Shore stories from islands’ beaches

Posted: 10/14/2011 in all marine news

Stornoway Gazette –

Fishermen, beachcombers, divers and local people in the Western Isles are being urged to report anything unusual they’ve spotted at the shoreline or under the sea to a new archaeological project, launched this week.

The project – a partnership between RCAHMS, WA Coastal & Marine, Historic Scotland and Comhairle nan Eilean Siar (CNE-Siar)– is searching for the prehistoric and historic remains of the coastal and marine areas of the Outer Hebrides.

Rising sea levels and coastal erosion make the search for previously undiscovered archaeology in the Western Isles a priority, as there is always the real danger that it could be lost for good.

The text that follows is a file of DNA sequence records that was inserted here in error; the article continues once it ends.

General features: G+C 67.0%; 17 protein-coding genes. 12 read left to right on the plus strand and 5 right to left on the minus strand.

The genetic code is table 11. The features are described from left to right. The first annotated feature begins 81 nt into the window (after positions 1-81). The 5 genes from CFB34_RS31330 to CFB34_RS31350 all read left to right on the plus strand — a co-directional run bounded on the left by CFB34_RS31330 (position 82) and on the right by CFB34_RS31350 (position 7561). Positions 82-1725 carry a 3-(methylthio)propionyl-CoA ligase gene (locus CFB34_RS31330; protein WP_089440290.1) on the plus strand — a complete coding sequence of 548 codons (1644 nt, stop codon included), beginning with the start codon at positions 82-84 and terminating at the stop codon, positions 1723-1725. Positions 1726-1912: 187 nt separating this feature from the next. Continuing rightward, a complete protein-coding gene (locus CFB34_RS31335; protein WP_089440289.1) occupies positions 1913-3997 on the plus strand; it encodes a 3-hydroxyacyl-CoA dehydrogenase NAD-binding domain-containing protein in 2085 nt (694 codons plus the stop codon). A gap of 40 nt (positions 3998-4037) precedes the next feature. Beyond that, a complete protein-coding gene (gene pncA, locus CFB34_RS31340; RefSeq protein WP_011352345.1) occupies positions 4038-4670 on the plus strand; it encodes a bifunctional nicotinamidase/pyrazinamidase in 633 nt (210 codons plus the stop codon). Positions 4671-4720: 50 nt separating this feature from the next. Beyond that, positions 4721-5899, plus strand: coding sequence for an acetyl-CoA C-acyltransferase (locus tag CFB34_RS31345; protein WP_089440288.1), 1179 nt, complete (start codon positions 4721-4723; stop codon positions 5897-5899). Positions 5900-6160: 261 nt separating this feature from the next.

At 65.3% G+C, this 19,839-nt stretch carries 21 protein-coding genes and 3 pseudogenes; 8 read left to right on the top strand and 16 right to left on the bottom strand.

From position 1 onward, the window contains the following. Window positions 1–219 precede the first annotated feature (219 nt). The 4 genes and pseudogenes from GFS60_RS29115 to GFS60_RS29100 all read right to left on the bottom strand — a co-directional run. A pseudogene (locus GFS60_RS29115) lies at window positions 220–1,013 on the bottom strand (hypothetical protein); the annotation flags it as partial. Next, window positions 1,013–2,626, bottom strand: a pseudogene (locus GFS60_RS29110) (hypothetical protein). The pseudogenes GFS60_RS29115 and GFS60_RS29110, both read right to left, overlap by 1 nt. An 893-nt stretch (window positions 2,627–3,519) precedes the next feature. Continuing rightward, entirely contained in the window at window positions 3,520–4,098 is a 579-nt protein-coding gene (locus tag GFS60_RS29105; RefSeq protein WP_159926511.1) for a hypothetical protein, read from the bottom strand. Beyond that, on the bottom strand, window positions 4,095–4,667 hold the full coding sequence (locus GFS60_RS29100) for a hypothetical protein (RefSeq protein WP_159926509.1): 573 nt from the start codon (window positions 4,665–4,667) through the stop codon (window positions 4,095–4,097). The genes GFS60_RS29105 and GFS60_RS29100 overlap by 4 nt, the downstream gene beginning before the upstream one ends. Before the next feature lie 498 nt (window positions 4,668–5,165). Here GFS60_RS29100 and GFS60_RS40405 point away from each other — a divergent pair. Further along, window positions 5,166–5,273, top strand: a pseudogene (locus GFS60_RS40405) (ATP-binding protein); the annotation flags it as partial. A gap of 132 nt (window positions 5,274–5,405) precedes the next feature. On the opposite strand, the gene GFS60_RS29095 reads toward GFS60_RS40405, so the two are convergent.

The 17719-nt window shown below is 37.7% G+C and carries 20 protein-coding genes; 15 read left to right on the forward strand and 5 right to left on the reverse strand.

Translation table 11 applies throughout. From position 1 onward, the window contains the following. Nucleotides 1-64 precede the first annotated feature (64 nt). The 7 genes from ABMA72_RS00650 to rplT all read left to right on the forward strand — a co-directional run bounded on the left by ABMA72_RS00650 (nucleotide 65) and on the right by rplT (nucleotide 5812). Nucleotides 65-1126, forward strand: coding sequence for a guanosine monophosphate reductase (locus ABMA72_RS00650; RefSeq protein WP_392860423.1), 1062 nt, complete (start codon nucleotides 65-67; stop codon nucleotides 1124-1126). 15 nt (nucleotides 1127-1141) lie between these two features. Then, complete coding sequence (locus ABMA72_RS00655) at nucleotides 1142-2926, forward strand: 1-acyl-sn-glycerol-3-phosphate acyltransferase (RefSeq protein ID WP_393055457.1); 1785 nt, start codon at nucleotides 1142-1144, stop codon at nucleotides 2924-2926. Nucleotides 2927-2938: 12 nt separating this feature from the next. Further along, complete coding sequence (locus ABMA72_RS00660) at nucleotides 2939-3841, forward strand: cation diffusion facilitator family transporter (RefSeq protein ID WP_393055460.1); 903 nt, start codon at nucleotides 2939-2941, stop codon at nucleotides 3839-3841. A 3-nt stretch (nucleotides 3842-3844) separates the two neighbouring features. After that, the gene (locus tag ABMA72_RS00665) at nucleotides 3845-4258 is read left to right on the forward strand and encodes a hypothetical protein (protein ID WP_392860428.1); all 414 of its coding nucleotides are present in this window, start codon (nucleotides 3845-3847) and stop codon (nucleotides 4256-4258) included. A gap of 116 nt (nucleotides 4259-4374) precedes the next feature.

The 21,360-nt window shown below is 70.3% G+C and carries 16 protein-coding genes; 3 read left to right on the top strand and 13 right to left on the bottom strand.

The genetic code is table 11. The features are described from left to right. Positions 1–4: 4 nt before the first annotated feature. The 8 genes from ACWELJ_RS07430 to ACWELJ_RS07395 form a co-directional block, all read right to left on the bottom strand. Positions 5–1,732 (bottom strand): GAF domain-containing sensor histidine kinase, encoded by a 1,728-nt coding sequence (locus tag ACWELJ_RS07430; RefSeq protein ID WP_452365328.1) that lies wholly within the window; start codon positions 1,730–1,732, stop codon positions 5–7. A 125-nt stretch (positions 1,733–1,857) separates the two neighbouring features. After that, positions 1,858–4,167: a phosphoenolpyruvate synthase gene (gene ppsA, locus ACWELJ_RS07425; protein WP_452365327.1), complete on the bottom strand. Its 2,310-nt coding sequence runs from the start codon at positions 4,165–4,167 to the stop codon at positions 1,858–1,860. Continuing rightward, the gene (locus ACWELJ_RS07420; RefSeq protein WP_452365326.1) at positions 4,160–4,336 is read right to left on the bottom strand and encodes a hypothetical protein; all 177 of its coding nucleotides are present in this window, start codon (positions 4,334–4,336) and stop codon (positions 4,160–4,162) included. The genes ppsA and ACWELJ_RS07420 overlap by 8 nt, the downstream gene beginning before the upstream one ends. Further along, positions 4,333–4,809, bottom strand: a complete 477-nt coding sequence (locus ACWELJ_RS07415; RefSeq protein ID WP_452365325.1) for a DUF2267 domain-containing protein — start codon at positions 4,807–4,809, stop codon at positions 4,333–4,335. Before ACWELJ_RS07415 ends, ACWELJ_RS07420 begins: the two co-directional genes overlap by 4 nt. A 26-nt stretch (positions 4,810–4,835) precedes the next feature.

A key feature of the project is getting local people involved in sharing their knowledge of potential sites of archaeological remains and involving them in research work.

The team hopes to make some discoveries of previously unknown sites as a direct result of ‘tip-offs’ from the local community.

That’s why they’re inviting local people to a talk this week to find out more [Taigh Chearsabhagh Arts centre on North Uist at 7pm on 12 October] and holding regular sessions in a local venue to encourage people to come forward with their stories.

By working with local people the project aims to explore the rich coastal and maritime history of the Outer Hebrides which spans thousands of years

Evidence of the remains of ancient settlements, fish-traps , even tree stumps that may now lie submerged, and other finds and fragments from the inter-tidal zone, are all part of the puzzle that the project wants to hear about, in order to piece together stories of the past.

Full story…

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